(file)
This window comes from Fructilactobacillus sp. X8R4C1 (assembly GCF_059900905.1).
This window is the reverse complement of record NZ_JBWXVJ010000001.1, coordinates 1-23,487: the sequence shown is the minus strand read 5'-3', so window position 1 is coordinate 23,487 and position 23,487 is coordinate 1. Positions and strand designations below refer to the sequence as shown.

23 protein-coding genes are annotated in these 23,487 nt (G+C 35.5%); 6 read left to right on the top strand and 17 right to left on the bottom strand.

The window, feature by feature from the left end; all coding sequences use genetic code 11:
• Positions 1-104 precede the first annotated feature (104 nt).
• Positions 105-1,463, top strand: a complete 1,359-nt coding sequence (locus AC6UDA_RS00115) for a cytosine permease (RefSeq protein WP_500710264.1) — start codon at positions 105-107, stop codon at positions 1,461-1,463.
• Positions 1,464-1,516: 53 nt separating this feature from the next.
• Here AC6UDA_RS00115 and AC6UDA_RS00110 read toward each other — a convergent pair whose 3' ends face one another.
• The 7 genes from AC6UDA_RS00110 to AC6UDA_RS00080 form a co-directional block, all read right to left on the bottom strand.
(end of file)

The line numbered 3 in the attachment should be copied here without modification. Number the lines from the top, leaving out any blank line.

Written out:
23 protein-coding genes are annotated in these 23,487 nt (G+C 35.5%); 6 read left to right on the top strand and 17 right to left on the bottom strand.